Children treated for drug and alcohol abuse30th April, 2014 by Lauren Eads
A child as young as four was among hundreds of youngsters to have been referred to specialist drug and alcohol treatment services in the UK this year, according to figures revealed by a freedom of information request.
Following a request by the Press Association, councils across England, Wales and Scotland revealed the youngest children referred by education and children’s services to alcohol and drug specialists – the youngest being just four in South Ayrshire.
Elsewhere, children as young as eight were referred to services in Waltham Forest and East Ayrshire, while nine-year-olds had been referred in Herefordshire, Liverpool, Oxfordshire, Rutland, the Scottish Borders and West Berkshire.
Authorities in Bury, Calderdale, Halton, Hull, Monmouthshire and Rochdale had seen 10-year-olds referred to their services.
The findings have sparked debate on the effectiveness of drug and alcohol education at schools across the UK and if urgent reforms are needed.
Andrew Brown, director of programmes at charity Mentor UK, which works to protect children from drug and alcohol misuse, said he was “shocked” at the findings.
He said: “We think it is vital that alcohol and drug education improve. Our own survey of teachers suggests that at the moment delivery is inconsistent, and that the norm is to timetable only one or two sessions a year. This may sound sufficient, but evidence would suggest that longer programmes that systematically build skills and values are much more likely to prevent young people from coming to harm than one-off lessons.”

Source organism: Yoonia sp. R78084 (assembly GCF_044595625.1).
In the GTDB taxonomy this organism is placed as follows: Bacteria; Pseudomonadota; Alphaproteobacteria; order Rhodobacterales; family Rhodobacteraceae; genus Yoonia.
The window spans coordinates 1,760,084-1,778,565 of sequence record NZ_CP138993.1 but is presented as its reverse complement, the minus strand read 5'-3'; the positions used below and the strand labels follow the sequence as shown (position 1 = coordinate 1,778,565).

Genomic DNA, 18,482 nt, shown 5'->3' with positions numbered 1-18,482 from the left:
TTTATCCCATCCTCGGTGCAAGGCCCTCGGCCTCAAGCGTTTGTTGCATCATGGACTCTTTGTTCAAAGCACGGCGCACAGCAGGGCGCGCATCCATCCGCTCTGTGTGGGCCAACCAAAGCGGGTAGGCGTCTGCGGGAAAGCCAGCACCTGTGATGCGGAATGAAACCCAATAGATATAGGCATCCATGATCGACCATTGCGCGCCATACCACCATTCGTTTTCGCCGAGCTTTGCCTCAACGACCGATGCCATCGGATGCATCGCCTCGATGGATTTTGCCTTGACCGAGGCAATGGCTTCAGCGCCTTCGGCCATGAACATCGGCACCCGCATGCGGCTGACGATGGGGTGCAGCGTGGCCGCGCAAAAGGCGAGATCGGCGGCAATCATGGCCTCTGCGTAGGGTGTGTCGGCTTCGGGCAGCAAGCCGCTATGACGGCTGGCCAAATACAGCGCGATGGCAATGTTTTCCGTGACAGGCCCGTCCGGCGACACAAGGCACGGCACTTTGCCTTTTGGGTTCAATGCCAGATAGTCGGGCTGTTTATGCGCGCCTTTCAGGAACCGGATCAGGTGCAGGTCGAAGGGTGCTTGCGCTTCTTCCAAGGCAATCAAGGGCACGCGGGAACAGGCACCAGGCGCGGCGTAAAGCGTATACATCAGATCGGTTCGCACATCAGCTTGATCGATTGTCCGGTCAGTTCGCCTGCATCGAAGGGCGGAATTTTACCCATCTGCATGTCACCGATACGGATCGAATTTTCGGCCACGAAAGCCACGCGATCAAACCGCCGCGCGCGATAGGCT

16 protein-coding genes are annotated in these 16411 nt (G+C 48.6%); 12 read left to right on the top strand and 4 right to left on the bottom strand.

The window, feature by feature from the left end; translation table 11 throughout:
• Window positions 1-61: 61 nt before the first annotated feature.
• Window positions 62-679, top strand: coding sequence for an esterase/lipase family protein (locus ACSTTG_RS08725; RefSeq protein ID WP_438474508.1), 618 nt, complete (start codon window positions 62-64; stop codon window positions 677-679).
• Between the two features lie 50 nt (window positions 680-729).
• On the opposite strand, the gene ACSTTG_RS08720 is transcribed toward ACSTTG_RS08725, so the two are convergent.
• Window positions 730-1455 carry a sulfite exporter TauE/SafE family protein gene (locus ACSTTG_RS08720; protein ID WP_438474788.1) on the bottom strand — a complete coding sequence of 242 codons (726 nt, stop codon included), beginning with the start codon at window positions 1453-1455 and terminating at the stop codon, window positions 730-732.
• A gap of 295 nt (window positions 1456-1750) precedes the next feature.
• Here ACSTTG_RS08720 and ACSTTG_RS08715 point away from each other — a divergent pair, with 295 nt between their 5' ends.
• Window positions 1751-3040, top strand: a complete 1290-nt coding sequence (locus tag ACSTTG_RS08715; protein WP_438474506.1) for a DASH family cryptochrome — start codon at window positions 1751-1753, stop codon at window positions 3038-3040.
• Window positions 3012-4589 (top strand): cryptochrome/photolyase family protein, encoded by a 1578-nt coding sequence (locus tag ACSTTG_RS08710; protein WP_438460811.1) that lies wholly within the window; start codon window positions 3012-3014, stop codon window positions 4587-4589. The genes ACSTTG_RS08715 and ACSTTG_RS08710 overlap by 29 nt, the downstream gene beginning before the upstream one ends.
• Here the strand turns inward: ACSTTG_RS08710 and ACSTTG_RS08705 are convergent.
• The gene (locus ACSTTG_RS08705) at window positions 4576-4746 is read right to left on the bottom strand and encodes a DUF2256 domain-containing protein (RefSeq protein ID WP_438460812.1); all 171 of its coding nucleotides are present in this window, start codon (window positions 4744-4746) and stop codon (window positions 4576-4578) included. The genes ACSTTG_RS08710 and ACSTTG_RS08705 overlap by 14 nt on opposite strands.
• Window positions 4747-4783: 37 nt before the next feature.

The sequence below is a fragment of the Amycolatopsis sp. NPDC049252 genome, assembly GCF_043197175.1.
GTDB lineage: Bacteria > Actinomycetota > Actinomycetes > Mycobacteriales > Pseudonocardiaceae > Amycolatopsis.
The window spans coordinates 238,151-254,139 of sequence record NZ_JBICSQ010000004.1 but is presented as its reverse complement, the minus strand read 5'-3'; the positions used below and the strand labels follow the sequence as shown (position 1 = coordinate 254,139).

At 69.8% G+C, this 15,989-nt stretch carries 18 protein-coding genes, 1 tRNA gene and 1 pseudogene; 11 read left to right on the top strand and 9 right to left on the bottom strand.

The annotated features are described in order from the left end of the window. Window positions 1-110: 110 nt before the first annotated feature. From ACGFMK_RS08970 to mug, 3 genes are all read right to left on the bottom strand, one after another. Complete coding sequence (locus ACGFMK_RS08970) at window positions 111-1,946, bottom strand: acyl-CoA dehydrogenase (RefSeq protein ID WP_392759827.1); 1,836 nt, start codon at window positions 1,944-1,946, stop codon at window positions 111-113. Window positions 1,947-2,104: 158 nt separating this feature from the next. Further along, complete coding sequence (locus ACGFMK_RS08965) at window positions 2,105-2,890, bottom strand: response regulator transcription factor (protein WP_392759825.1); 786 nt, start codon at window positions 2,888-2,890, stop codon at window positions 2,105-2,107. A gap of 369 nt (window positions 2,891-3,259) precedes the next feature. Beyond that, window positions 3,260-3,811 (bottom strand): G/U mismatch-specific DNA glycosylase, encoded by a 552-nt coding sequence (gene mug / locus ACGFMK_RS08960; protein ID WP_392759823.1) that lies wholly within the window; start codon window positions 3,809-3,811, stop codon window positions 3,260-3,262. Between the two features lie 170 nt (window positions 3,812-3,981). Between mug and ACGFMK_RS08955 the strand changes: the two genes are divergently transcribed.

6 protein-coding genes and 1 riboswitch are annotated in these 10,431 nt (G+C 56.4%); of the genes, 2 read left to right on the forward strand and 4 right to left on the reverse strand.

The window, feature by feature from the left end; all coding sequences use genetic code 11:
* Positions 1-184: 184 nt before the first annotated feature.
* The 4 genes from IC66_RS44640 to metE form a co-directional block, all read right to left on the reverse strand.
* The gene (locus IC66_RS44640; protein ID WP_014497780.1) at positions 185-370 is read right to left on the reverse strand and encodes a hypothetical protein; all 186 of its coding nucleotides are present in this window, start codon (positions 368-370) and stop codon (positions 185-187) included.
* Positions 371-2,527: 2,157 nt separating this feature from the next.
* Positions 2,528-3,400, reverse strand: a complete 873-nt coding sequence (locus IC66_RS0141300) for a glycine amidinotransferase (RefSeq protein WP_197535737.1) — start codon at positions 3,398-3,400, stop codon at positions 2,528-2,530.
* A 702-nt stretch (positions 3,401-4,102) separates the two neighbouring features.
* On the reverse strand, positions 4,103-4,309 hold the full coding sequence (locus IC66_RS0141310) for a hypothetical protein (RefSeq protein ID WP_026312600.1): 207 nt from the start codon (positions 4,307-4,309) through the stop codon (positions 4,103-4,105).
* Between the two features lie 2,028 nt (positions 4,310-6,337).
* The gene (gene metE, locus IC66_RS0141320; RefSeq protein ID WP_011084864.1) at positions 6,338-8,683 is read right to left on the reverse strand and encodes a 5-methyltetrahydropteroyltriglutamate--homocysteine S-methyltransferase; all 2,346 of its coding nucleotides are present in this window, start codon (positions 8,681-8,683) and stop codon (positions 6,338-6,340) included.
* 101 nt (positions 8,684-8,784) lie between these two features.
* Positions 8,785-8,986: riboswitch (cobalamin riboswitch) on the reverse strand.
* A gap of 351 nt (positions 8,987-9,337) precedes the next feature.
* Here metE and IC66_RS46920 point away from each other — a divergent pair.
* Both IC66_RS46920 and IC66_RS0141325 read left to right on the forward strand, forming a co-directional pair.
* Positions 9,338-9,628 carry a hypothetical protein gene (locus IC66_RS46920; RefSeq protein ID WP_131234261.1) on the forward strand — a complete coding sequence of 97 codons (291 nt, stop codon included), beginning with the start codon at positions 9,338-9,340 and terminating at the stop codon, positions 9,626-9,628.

In England, 366 children aged 12 or under were referred for treatment in 2012/13, according to the most recent figures from Public Health England, compared with 433 in 2011/12 – a decrease of 22%.
A third of under-13s referred were treated for their own alcohol misuse, while others, including the 4-year-old in South Ayrshire, was referred to services because they were deemed vulnerable to start abusing substances themselves through exposure from a parent or other relative.
Steve McCabe, shadow minister for children and families, said: “This would certainly tend to suggest that the Government’s current strategy towards drugs isn’t working and seems to support the findings of last year’s inquiry by the Home Affairs Select Committee.”
He added: “I have thought for a long time that there needs to be a proper PSHE (personal, social, health and economic education) strategy to deal with many of the challenges of growing up and this should not be confined to schools but must be woven into the fabric of activity in schools.
“This applies to issues such as sex and relationship education, pornography, drugs and a broad range of other social matters. I think it also highlights the need for an urgent improvement in children and adolescent mental health services.”
A Government spokeswoman said: “Both the old and the new curriculum are clear that all pupils should be taught about how drugs and other substances can be harmful to the human body. The science curriculum also covers how drugs can affect people’s health and lifestyle.
“Teachers are also free to use their professional judgement to address any specific issues that meet the needs of their pupils through PSHE. We are working with the PSHE Association to help teachers talk about these issues with pupils in the most effective and sensitive way.”